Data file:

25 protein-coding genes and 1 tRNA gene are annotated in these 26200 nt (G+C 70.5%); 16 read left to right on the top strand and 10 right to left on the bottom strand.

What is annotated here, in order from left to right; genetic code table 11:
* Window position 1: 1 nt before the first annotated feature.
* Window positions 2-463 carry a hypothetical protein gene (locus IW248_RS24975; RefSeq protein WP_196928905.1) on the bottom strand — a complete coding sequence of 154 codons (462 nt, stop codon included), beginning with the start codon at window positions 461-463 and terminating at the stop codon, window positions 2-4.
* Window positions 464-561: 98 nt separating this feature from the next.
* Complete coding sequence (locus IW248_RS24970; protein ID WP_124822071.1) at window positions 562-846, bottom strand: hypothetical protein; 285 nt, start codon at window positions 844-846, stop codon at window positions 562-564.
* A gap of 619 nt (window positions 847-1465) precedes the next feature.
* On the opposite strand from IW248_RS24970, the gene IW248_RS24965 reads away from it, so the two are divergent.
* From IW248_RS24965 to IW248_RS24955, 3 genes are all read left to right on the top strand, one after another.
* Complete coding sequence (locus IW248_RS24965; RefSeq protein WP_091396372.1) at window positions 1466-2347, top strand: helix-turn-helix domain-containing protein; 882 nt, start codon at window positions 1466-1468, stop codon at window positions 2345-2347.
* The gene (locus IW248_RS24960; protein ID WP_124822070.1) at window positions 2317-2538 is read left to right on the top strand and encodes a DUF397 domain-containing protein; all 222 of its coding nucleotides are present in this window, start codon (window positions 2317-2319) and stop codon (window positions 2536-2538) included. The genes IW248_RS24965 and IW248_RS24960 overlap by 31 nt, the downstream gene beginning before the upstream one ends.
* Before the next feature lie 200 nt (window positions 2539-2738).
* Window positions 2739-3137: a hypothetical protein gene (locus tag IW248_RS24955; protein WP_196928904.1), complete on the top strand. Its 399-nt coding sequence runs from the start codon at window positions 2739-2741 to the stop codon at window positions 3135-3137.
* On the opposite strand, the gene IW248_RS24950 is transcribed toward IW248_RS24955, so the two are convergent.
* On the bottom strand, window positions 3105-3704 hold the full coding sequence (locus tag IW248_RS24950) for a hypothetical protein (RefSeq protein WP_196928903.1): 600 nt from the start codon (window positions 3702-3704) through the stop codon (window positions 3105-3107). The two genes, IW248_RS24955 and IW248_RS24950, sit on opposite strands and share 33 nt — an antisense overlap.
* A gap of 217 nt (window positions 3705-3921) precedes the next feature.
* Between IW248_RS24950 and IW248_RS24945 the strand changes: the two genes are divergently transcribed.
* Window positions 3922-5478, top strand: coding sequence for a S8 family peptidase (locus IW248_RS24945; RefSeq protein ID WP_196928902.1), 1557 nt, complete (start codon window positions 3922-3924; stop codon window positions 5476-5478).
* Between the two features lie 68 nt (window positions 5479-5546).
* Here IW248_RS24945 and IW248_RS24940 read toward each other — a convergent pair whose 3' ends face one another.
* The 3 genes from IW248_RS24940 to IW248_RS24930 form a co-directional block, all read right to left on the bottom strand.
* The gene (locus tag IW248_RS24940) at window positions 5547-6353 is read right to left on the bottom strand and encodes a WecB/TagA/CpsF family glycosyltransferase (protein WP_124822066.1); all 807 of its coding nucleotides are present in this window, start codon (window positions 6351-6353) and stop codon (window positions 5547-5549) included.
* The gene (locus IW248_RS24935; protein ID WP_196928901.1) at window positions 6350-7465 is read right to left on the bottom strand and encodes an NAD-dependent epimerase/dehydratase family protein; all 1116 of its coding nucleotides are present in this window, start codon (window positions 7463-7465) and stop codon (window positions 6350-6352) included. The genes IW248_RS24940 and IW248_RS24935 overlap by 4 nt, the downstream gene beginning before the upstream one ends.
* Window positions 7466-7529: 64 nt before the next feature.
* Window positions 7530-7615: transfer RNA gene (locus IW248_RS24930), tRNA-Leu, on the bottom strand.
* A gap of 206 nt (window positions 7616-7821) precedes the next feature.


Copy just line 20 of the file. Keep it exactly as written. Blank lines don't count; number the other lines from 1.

* Here IW248_RS24945 and IW248_RS24940 read toward each other — a convergent pair whose 3' ends face one another.